The dominant plant in the constructed wetland, overall, was marsh-elder (Table 5). In a study of excavated depressions near an earthen dam in north-central Texas, the dominant herb was also marsh-elder (Williams & Hudak 2005). However, in the Proctor Lake constructed wetland, relatively high importance values were found for knot grass, common cat-tail, and cocklebur. Knot grass and common cat-tail were not found in excavated depressions and cocklebur was rarely encountered in the excavated depressions (Williams & Hudak 2005). Each of these species are classified as FAC- or wetter. Overall, the constructed wetland was dominated by greater than 50% hydrophytes and like the reference wetland seemed to be developing centrifugal organization (Deberry & Perry 2005).

Species richness, overall, was found to be slightly greater in the constructed wetland (Table 6). This may be attributed to the fact that the constructed wetland was recently uninhabited due to the disturbance from construction. Early colonizing species took advantage of the uninhabited space and colonized the area causing a greater species richness, like that reported for constructed wetlands in Grimes County, Texas (Noon 1996). Successful early colonists have adaptations that enable them to establish quickly on open sites. They are generally small and low growing, have short life cycles, and reproduce annually by seeds or send out new shoots from buds near the ground (van der Valk 1981 Mitsch & Gosselink 2007). They produce large numbers of easily dispersed small seeds, respond quickly to disturbance (especially exposure of mineral soil), and attain dominance quickly by suppressing growth of any later serai stage plants that might exist as seedlings beneath them (Smith 1996 Mitsch & Gosselink 2007). These early colonists are tolerant of fluctuating environmental conditions particularly a wide range of daily temperatures on the soils surface, alternate wetting and drying, and intense light (Smith 1996 Mitsch & Gosselink 2007). These species represent what has been termed the arrival and establishment phase of wetland succession (Noon 1996) and the higher diversity found in the constructed wetland likely is a result of early successional phase. Richness values in restored and natural prairie wetlands that were adjacent to each other in northern Iowa, three years following restoration, had natural wetlands with 46 total species compared to only 27 total species occurring in restored wetlands (Galatowitsch & van der Valk 1996). Noon (1996), using data from eight constructed wetlands in Texas, found that the older the wetlands became, the fewer species occurred. Therefore, it is likely that, once the constructed wetland moves out of the arrival and establishment phase, species numbers will decrease.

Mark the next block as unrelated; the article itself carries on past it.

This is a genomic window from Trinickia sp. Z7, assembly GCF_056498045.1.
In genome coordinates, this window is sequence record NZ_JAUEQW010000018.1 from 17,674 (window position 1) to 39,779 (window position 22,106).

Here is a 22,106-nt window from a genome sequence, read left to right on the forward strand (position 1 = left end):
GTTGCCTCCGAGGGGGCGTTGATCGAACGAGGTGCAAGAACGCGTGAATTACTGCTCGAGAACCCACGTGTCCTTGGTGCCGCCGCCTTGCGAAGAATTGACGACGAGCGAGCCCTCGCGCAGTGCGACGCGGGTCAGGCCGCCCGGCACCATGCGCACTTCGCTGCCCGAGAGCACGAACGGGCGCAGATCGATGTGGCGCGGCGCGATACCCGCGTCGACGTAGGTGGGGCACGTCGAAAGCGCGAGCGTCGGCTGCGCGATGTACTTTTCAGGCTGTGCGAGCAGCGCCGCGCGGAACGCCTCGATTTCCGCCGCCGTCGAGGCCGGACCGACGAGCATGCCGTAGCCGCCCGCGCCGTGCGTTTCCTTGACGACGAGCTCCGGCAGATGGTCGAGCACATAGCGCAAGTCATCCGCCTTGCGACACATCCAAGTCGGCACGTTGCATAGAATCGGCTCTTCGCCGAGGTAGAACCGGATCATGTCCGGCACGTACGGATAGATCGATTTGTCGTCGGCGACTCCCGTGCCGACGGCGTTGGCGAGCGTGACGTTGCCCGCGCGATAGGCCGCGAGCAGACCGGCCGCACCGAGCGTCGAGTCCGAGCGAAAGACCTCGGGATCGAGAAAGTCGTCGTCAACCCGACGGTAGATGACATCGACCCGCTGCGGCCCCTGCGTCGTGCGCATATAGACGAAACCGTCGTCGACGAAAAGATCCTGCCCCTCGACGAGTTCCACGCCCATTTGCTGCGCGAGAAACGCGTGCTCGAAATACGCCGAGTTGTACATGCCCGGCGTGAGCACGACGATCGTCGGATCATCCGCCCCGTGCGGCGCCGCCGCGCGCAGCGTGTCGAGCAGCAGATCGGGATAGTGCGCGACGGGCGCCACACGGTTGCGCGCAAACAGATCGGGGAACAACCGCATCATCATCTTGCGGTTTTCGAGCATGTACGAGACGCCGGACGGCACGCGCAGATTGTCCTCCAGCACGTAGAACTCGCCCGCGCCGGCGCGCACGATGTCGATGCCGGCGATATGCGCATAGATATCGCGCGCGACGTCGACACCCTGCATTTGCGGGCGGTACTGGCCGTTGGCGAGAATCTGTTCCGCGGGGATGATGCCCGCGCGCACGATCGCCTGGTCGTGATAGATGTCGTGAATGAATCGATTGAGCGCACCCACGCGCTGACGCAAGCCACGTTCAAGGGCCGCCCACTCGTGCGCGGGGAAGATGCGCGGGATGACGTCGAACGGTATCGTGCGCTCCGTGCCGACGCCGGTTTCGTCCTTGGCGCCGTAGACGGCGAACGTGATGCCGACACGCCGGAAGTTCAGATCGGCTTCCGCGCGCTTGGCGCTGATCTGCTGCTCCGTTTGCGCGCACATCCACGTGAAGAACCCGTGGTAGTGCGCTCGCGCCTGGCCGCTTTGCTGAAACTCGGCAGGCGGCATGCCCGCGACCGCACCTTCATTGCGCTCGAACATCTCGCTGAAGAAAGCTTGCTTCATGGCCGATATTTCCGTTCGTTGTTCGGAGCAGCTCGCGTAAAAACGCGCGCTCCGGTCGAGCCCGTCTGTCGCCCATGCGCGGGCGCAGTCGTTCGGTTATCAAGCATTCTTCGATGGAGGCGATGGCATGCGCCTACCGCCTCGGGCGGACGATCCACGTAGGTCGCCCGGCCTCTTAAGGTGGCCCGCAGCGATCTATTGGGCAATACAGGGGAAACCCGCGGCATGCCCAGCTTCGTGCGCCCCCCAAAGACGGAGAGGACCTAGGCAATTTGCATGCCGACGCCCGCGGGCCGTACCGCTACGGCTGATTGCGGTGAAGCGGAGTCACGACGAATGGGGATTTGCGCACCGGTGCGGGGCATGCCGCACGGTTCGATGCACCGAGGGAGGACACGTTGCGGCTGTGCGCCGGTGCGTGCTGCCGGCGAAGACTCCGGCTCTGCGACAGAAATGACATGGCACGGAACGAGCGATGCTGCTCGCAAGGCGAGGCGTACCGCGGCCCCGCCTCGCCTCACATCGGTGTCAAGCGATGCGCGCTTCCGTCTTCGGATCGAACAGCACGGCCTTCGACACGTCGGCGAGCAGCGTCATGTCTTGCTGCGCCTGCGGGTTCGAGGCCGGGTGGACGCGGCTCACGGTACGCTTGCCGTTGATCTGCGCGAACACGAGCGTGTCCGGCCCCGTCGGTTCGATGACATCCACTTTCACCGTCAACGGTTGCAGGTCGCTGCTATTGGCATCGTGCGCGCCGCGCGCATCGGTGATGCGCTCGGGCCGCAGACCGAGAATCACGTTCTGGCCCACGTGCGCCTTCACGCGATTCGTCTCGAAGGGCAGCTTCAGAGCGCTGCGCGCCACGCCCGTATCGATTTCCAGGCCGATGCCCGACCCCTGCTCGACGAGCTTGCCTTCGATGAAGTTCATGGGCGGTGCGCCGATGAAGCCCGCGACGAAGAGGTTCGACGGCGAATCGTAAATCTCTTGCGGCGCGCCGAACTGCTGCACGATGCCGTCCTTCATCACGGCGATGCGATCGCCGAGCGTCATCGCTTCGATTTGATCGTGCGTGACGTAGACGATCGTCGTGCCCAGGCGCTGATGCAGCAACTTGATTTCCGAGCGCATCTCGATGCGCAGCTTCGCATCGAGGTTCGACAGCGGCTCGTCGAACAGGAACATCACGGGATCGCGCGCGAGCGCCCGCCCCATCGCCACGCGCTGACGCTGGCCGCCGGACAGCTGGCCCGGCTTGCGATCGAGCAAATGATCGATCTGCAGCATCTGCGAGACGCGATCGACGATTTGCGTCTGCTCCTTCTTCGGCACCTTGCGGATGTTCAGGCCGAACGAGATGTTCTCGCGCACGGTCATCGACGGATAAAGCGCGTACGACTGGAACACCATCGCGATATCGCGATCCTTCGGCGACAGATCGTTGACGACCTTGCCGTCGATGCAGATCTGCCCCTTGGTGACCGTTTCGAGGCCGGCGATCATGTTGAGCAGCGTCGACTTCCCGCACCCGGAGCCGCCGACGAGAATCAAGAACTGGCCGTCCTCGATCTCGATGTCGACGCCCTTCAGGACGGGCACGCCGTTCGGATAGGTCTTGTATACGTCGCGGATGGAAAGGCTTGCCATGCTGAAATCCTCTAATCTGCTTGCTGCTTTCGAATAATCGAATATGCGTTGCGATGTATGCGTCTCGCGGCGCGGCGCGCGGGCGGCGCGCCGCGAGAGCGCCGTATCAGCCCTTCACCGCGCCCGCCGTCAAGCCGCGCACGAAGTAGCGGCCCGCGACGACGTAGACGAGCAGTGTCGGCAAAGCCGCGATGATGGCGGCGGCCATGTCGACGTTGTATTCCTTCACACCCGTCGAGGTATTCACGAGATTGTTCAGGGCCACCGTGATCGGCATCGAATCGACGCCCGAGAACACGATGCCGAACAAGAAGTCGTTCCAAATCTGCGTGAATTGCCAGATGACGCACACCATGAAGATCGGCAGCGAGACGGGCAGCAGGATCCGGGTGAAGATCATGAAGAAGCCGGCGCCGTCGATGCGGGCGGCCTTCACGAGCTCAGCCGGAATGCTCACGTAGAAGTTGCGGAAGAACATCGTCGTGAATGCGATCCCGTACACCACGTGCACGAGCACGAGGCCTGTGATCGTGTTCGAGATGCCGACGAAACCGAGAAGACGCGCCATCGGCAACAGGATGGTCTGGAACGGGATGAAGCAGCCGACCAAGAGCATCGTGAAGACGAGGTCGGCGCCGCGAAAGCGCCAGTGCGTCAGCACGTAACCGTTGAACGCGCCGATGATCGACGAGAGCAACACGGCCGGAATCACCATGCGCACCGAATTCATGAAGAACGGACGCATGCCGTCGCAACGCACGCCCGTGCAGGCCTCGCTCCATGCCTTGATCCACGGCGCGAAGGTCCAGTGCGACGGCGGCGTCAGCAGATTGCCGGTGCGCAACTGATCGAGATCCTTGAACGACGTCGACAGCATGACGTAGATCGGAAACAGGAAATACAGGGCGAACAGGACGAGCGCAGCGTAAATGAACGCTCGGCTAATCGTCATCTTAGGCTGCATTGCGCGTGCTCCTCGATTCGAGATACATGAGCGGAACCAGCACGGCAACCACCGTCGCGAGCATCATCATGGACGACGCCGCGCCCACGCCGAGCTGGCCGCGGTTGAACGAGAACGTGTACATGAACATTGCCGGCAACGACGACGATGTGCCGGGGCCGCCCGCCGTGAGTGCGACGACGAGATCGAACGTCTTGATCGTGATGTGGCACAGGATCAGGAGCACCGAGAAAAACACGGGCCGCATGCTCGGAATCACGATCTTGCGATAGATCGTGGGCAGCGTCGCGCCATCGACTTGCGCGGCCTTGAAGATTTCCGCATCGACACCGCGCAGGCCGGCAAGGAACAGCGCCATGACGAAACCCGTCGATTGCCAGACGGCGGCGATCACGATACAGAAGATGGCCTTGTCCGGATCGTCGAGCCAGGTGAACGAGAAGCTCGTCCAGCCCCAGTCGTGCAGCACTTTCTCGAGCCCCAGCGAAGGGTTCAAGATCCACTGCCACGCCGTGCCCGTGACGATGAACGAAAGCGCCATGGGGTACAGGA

Species present during the first few years of vegetation establishment that were not planted or seeded are assumed to be volunteers from offsite sources, and therefore represent the primary seral stage of vegetation succession (Reinhartz & Wame 1993 DeBerry & Perry 2004). In addition, vegetation in adjacent wetlands may be a potential seed source particularly from habitats dominated by herbaceous species that are more likely to colonize a young substrate (DeBerry & Perry 2004). Shared species composition between the wetlands was greater than 40% because the reference wetland likely served as a seed source for colonization of the constructed wetland.